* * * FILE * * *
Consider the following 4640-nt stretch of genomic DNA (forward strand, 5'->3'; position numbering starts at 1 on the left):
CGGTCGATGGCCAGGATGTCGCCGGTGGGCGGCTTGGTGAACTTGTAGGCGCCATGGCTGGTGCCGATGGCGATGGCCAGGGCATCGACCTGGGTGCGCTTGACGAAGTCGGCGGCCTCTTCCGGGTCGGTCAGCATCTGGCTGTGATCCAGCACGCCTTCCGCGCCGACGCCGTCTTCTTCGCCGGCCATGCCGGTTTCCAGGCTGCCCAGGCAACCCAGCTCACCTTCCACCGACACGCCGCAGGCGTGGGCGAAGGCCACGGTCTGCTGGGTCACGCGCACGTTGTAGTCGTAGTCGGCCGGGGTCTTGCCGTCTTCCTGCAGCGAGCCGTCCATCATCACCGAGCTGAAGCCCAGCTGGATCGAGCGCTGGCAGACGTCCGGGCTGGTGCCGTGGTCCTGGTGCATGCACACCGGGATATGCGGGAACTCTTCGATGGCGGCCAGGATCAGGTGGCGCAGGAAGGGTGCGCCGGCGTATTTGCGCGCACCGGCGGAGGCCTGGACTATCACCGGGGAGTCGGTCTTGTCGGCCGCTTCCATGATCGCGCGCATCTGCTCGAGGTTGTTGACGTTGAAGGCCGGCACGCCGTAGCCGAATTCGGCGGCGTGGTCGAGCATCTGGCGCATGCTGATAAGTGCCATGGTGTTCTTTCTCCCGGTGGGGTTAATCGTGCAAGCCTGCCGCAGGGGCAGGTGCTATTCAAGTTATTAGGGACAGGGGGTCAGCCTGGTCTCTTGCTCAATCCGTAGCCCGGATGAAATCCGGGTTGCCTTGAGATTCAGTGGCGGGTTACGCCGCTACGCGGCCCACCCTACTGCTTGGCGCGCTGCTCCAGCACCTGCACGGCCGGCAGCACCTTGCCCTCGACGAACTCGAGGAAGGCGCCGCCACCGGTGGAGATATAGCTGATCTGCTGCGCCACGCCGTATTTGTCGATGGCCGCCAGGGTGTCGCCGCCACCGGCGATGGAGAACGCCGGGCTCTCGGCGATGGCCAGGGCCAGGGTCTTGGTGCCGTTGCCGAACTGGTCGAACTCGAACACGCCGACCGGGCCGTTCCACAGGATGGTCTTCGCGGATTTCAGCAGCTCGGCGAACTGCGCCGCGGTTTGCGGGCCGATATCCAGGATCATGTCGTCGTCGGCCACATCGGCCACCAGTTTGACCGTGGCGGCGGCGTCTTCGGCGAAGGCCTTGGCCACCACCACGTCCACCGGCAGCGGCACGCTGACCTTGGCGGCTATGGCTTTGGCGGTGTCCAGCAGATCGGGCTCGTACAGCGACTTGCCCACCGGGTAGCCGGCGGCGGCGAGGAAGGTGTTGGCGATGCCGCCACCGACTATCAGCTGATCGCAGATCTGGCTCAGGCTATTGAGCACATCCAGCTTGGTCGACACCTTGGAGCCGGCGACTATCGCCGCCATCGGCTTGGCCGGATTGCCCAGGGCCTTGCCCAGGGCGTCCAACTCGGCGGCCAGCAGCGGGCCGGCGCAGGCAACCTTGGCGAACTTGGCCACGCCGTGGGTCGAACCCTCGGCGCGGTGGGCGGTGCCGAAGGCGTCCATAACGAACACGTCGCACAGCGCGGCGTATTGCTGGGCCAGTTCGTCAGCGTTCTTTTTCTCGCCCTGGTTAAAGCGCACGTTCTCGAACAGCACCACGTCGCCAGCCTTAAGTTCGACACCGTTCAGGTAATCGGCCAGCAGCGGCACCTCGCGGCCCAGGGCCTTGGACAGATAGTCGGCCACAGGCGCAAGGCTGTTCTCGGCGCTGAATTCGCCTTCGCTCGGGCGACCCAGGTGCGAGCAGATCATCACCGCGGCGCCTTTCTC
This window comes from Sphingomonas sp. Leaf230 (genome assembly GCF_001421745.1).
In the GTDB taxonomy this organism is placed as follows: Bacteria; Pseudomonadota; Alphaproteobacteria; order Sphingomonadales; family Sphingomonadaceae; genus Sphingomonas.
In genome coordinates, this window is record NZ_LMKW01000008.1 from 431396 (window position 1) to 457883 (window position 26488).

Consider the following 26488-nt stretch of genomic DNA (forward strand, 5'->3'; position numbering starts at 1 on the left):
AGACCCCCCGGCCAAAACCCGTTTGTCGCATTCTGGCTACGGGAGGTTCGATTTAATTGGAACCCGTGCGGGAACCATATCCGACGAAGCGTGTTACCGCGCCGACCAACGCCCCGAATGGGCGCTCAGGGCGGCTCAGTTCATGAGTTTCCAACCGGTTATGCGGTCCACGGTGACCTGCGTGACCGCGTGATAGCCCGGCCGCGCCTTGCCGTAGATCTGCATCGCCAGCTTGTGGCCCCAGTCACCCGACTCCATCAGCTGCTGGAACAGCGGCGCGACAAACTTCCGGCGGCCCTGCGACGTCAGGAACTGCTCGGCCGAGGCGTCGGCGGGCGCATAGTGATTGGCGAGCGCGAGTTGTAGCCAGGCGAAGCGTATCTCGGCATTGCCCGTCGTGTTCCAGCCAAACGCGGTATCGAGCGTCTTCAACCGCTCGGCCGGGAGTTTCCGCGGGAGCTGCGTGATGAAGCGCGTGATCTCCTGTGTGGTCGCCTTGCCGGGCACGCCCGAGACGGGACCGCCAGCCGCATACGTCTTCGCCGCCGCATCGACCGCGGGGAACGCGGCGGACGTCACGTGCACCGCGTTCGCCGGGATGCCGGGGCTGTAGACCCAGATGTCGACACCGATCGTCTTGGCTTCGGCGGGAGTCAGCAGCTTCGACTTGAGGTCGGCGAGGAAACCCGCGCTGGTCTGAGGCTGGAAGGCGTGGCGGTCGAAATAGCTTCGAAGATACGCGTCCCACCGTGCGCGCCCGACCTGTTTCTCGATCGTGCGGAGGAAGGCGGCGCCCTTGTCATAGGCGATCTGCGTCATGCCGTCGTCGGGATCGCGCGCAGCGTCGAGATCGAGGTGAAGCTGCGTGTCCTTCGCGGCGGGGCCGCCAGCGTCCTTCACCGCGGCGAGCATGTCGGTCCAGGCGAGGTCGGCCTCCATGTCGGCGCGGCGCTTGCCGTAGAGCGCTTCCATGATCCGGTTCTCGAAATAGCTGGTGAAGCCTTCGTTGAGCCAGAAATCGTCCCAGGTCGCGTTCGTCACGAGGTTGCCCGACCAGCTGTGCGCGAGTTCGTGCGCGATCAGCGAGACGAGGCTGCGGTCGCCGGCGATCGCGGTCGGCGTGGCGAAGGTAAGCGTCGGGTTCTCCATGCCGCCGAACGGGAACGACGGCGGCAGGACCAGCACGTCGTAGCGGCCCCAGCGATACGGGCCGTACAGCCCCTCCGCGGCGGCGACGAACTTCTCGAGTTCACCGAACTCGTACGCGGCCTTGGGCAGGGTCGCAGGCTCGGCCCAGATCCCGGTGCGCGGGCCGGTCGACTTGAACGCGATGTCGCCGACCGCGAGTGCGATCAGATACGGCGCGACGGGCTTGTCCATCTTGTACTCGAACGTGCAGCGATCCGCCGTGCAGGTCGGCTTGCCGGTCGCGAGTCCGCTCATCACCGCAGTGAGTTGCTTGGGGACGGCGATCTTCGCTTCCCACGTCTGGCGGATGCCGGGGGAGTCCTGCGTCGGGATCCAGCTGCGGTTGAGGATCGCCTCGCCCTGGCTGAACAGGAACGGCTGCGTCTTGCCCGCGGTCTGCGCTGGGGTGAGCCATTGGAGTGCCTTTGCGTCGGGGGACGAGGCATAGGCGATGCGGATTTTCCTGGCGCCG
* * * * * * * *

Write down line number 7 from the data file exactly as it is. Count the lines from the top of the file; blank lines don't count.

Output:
AGACCCCCCGGCCAAAACCCGTTTGTCGCATTCTGGCTACGGGAGGTTCGATTTAATTGGAACCCGTGCGGGAACCATATCCGACGAAGCGTGTTACCGCGCCGACCAACGCCCCGAATGGGCGCTCAGGGCGGCTCAGTTCATGAGTTTCCAACCGGTTATGCGGTCCACGGTGACCTGCGTGACCGCGTGATAGCCCGGCCGCGCCTTGCCGTAGATCTGCATCGCCAGCTTGTGGCCCCAGTCACCCGACTCCATCAGCTGCTGGAACAGCGGCGCGACAAACTTCCGGCGGCCCTGCGACGTCAGGAACTGCTCGGCCGAGGCGTCGGCGGGCGCATAGTGATTGGCGAGCGCGAGTTGTAGCCAGGCGAAGCGTATCTCGGCATTGCCCGTCGTGTTCCAGCCAAACGCGGTATCGAGCGTCTTCAACCGCTCGGCCGGGAGTTTCCGCGGGAGCTGCGTGATGAAGCGCGTGATCTCCTGTGTGGTCGCCTTGCCGGGCACGCCCGAGACGGGACCGCCAGCCGCATACGTCTTCGCCGCCGCATCGACCGCGGGGAACGCGGCGGACGTCACGTGCACCGCGTTCGCCGGGATGCCGGGGCTGTAGACCCAGATGTCGACACCGATCGTCTTGGCTTCGGCGGGAGTCAGCAGCTTCGACTTGAGGTCGGCGAGGAAACCCGCGCTGGTCTGAGGCTGGAAGGCGTGGCGGTCGAAATAGCTTCGAAGATACGCGTCCCACCGTGCGCGCCCGACCTGTTTCTCGATCGTGCGGAGGAAGGCGGCGCCCTTGTCATAGGCGATCTGCGTCATGCCGTCGTCGGGATCGCGCGCAGCGTCGAGATCGAGGTGAAGCTGCGTGTCCTTCGCGGCGGGGCCGCCAGCGTCCTTCACCGCGGCGAGCATGTCGGTCCAGGCGAGGTCGGCCTCCATGTCGGCGCGGCGCTTGCCGTAGAGCGCTTCCATGATCCGGTTCTCGAAATAGCTGGTGAAGCCTTCGTTGAGCCAGAAATCGTCCCAGGTCGCGTTCGTCACGAGGTTGCCCGACCAGCTGTGCGCGAGTTCGTGCGCGATCAGCGAGACGAGGCTGCGGTCGCCGGCGATCGCGGTCGGCGTGGCGAAGGTAAGCGTCGGGTTCTCCATGCCGCCGAACGGGAACGACGGCGGCAGGACCAGCACGTCGTAGCGGCCCCAGCGATACGGGCCGTACAGCCCCTCCGCGGCGGCGACGAACTTCTCGAGTTCACCGAACTCGTACGCGGCCTTGGGCAGGGTCGCAGGCTCGGCCCAGATCCCGGTGCGCGGGCCGGTCGACTTGAACGCGATGTCGCCGACCGCGAGTGCGATCAGATACGGCGCGACGGGCTTGTCCATCTTGTACTCGAACGTGCAGCGATCCGCCGTGCAGGTCGGCTTGCCGGTCGCGAGTCCGCTCATCACCGCAGTGAGTTGCTTGGGGACGGCGATCTTCGCTTCCCACGTCTGGCGGATGCCGGGGGAGTCCTGCGTCGGGATCCAGCTGCGGTTGAGGATCGCCTCGCCCTGGCTGAACAGGAACGGCTGCGTCTTGCCCGCGGTCTGCGCTGGGGTGAGCCATTGGAGTGCCTTTGCGTCGGGGGACGAGGCATAGGCGATGCGGATTTTCCTGGCGCCG